Volume 8 - Opinions of Counsel SBEA No. 85
Real property, definition of (telecommunications equipment) (CATV) - Real Property Tax Law, § 102(12)(d), (i); (17):
Equipment used in the receipt, relay, distribution and transmission of CATV signals, and located on private property, including main transmission cables located on private rights-of-way, is personal property. [4 Op.Counsel SBEA No. 24 modified].
Section 300 of the Real Property Tax Law provides that all real property in this State is subject to taxation “unless exempt therefrom by law.” The power to define and to classify which property should be taxable as real property is vested in the State Legislature (Metromedia, Inc. v. Tax Com’n of the City of New York, 60 N.Y.2d 85, 455 N.E.2d 1252, 468 N.Y.S.2d 457 (1983)).
Subdivision 12 of section 102 of the RPTL provides numerous definitions of what constitutes real property. Cable television (CATV) equipment located in public thoroughfares has been assessed as tangible property of a “special franchise” (a special franchise is real property by definition of paragraph (h) of section 102(12)). CATV equipment situated on private property had been considered real property within the definitions of paragraphs (d) (“telephone and telegraph lines, wires, poles and appurtenances”) or (e) (“mains, pipes and tanks permitted . . . to be . . . placed in, upon, above or under any . . . private street or place”).
Thus, the location of equipment is an element in the definition of real property in section 102. Moreover, as a result of case law and recent State legislation codifying these judicial decisions, location is the crucial factor in determining the taxable status of cable television property.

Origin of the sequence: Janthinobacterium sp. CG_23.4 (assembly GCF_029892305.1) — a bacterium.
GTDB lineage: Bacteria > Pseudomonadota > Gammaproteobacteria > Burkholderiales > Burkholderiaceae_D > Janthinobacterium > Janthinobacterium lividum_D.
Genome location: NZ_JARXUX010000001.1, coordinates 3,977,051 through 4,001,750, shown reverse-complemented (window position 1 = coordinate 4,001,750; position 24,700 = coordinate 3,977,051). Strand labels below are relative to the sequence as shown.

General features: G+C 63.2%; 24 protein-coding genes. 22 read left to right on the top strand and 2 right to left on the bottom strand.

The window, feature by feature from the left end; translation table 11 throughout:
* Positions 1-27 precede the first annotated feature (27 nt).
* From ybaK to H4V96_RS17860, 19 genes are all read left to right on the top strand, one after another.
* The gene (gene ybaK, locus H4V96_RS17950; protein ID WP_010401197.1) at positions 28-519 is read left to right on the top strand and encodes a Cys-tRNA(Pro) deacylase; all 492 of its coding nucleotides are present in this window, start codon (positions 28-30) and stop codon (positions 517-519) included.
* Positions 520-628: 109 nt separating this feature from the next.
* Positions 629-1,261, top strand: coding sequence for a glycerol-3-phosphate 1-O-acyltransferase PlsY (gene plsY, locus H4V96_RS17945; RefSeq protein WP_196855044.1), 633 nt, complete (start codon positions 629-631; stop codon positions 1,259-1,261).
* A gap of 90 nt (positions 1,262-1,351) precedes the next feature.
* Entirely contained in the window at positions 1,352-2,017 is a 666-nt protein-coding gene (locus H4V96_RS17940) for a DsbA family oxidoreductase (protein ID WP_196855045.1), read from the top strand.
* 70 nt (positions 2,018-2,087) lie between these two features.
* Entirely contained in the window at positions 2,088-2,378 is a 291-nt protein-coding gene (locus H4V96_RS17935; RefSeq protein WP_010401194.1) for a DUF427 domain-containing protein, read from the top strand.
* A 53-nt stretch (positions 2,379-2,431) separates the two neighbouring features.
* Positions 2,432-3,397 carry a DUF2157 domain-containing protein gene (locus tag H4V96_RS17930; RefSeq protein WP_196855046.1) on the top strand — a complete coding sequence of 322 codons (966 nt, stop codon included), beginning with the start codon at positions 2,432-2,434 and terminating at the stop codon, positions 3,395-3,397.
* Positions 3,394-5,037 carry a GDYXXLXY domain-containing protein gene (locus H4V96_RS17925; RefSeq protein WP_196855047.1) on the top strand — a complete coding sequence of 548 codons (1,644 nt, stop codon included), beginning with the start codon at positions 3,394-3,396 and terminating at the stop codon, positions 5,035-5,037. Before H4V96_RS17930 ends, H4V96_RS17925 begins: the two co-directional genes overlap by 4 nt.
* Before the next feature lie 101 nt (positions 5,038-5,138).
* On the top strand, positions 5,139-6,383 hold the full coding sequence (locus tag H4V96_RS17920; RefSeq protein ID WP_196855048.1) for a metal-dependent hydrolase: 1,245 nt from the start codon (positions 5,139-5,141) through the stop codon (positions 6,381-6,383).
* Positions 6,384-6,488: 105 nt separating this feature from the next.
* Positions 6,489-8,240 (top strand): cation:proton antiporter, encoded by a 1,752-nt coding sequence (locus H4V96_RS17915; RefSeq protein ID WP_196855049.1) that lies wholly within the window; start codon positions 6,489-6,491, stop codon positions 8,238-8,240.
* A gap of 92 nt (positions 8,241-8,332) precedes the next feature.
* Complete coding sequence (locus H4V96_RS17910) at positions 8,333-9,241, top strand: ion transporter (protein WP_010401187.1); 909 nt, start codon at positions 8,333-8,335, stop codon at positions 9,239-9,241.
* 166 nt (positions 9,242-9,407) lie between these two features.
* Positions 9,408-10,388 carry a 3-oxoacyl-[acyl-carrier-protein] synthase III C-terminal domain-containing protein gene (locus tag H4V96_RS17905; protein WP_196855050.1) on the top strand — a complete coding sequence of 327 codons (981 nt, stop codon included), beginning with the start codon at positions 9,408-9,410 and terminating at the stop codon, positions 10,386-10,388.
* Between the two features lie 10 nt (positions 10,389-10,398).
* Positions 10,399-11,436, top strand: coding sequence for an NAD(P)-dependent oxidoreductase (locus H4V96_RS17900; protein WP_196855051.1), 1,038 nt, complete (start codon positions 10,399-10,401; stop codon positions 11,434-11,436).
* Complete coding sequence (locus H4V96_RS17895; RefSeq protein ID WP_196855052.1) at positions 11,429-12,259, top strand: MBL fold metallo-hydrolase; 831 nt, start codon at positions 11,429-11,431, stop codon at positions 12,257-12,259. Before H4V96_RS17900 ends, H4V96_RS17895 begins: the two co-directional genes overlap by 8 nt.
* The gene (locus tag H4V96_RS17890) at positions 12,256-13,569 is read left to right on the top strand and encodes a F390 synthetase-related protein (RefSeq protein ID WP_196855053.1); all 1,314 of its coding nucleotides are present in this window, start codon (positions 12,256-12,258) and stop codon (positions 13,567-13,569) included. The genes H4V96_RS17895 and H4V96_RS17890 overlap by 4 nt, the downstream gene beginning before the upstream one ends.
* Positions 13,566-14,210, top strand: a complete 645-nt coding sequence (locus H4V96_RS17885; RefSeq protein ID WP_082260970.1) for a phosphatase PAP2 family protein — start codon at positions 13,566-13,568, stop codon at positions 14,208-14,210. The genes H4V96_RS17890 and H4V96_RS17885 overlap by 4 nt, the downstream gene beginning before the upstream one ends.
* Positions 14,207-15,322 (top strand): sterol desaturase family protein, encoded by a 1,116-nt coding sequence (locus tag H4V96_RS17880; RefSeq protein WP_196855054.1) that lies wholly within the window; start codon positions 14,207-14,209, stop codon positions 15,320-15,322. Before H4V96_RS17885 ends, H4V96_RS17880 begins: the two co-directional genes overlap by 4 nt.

In 1980, the Court of Appeals determined that because section 102(12)(d) is “aimed principally at expanding the definition of real property with respect to utility companies” and cable television companies are not utilities, movable equipment of CATV’s, whether located at the facilities of the CATV company or in the homes of its subscribers, is not taxable real property. (Manhattan Cable TV Services v. Freyberg, 49 N.Y.2d 868, at 870, 405 N.E.2d 178, 427 N.Y.S.2d 933, at 934 (1980)). In 1983 and 1984, this decision was extended to cable television main transmission cable located on private property (Cablevision Systems Development Co. v. Board of Assessors of County of Nassau, 98 A.D.2d 818, 470 N.Y.S.2d 37 (2d Dept. 1983); and American Cablevision of Rochester, Inc. v. Jacobs, 101 A.D.2d 65, 474 N.Y.S.2d 653 (4th Dept. 1984)). In the American Cablevision case, the Appellate Division, Fourth Department, concluded that paragraph (e) of section 102(12) (“mains, pipes and tanks * * *”), like paragraph (d), is applicable only to utility companies and, therefore, could not serve as the authority for the assessment and taxation of cable television transmission lines.
Subsequent (and partially in response) to these judicial decisions, the State Legislature revised the definition of real property to the extent that it included various forms of telecommunications equipment. Paragraph (d) of section 102(12) was amended to apply only to “local” telephone companies (i.e., those providing local rather than long distance service). A new paragraph (i), adding “telecommunications equipment” as a category of taxable real property, provides an exclusion for cable television equipment used for the transmission of news and entertainment programming (see generally, chapters 71, 72 and 463 of the Laws of 1985).
Although the Legislature has now classified as personal property cable television equipment on private land, the definition of special franchise in section 102(17) has not been amended. Therefore, cable television transmission cable which is located in the public way continues to be subject to taxation based upon assessment by the State Board of Equalization and Assessment.
September 23, 1985